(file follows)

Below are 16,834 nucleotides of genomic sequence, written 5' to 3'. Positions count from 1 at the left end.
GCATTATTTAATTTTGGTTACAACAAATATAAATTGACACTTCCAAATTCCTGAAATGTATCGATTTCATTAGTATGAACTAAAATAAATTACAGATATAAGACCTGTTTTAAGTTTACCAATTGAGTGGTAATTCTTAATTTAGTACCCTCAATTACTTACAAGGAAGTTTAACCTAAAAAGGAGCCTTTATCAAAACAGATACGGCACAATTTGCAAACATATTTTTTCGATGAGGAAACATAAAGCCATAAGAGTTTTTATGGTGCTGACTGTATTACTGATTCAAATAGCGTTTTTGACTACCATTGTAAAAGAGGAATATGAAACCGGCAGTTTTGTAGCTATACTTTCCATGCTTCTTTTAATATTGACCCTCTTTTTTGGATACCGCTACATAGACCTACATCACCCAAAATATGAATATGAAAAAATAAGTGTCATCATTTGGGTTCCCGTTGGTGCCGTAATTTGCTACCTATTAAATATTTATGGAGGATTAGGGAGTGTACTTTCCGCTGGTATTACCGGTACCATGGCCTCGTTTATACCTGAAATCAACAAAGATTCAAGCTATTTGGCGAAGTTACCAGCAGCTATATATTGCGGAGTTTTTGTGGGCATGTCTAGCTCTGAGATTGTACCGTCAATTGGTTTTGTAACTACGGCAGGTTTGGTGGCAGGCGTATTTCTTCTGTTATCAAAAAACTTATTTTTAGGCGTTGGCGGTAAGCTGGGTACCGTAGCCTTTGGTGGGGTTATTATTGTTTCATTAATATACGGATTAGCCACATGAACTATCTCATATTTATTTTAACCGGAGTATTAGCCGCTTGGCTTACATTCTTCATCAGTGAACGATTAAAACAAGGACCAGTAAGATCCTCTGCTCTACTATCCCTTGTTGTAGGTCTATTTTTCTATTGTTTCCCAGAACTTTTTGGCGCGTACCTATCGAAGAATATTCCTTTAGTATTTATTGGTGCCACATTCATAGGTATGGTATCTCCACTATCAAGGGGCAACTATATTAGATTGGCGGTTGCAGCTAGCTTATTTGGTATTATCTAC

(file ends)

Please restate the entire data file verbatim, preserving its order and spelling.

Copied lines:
Below are 16,834 nucleotides of genomic sequence, written 5' to 3'. Positions count from 1 at the left end.
GCATTATTTAATTTTGGTTACAACAAATATAAATTGACACTTCCAAATTCCTGAAATGTATCGATTTCATTAGTATGAACTAAAATAAATTACAGATATAAGACCTGTTTTAAGTTTACCAATTGAGTGGTAATTCTTAATTTAGTACCCTCAATTACTTACAAGGAAGTTTAACCTAAAAAGGAGCCTTTATCAAAACAGATACGGCACAATTTGCAAACATATTTTTTCGATGAGGAAACATAAAGCCATAAGAGTTTTTATGGTGCTGACTGTATTACTGATTCAAATAGCGTTTTTGACTACCATTGTAAAAGAGGAATATGAAACCGGCAGTTTTGTAGCTATACTTTCCATGCTTCTTTTAATATTGACCCTCTTTTTTGGATACCGCTACATAGACCTACATCACCCAAAATATGAATATGAAAAAATAAGTGTCATCATTTGGGTTCCCGTTGGTGCCGTAATTTGCTACCTATTAAATATTTATGGAGGATTAGGGAGTGTACTTTCCGCTGGTATTACCGGTACCATGGCCTCGTTTATACCTGAAATCAACAAAGATTCAAGCTATTTGGCGAAGTTACCAGCAGCTATATATTGCGGAGTTTTTGTGGGCATGTCTAGCTCTGAGATTGTACCGTCAATTGGTTTTGTAACTACGGCAGGTTTGGTGGCAGGCGTATTTCTTCTGTTATCAAAAAACTTATTTTTAGGCGTTGGCGGTAAGCTGGGTACCGTAGCCTTTGGTGGGGTTATTATTGTTTCATTAATATACGGATTAGCCACATGAACTATCTCATATTTATTTTAACCGGAGTATTAGCCGCTTGGCTTACATTCTTCATCAGTGAACGATTAAAACAAGGACCAGTAAGATCCTCTGCTCTACTATCCCTTGTTGTAGGTCTATTTTTCTATTGTTTCCCAGAACTTTTTGGCGCGTACCTATCGAAGAATATTCCTTTAGTATTTATTGGTGCCACATTCATAGGTATGGTATCTCCACTATCAAGGGGCAACTATATTAGATTGGCGGTTGCAGCTAGCTTATTTGGTATTATCTAC